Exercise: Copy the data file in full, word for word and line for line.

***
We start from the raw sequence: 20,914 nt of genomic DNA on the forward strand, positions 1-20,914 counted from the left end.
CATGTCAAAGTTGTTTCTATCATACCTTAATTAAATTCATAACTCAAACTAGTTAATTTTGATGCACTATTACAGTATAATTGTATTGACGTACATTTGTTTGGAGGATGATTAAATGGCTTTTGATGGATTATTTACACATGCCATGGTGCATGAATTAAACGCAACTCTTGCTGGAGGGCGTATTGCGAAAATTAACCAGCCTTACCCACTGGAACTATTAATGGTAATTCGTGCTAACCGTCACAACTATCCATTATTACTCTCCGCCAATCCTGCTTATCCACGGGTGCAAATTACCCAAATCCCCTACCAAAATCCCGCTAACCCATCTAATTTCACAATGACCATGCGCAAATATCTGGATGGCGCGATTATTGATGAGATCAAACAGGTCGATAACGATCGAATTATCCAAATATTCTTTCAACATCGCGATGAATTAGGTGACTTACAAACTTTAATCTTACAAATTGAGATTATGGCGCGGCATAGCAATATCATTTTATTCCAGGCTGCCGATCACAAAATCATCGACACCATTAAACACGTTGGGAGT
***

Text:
We start from the raw sequence: 20,914 nt of genomic DNA on the forward strand, positions 1-20,914 counted from the left end.
CATGTCAAAGTTGTTTCTATCATACCTTAATTAAATTCATAACTCAAACTAGTTAATTTTGATGCACTATTACAGTATAATTGTATTGACGTACATTTGTTTGGAGGATGATTAAATGGCTTTTGATGGATTATTTACACATGCCATGGTGCATGAATTAAACGCAACTCTTGCTGGAGGGCGTATTGCGAAAATTAACCAGCCTTACCCACTGGAACTATTAATGGTAATTCGTGCTAACCGTCACAACTATCCATTATTACTCTCCGCCAATCCTGCTTATCCACGGGTGCAAATTACCCAAATCCCCTACCAAAATCCCGCTAACCCATCTAATTTCACAATGACCATGCGCAAATATCTGGATGGCGCGATTATTGATGAGATCAAACAGGTCGATAACGATCGAATTATCCAAATATTCTTTCAACATCGCGATGAATTAGGTGACTTACAAACTTTAATCTTACAAATTGAGATTATGGCGCGGCATAGCAATATCATTTTATTCCAGGCTGCCGATCACAAAATCATCGACACCATTAAACACGTTGGGAGT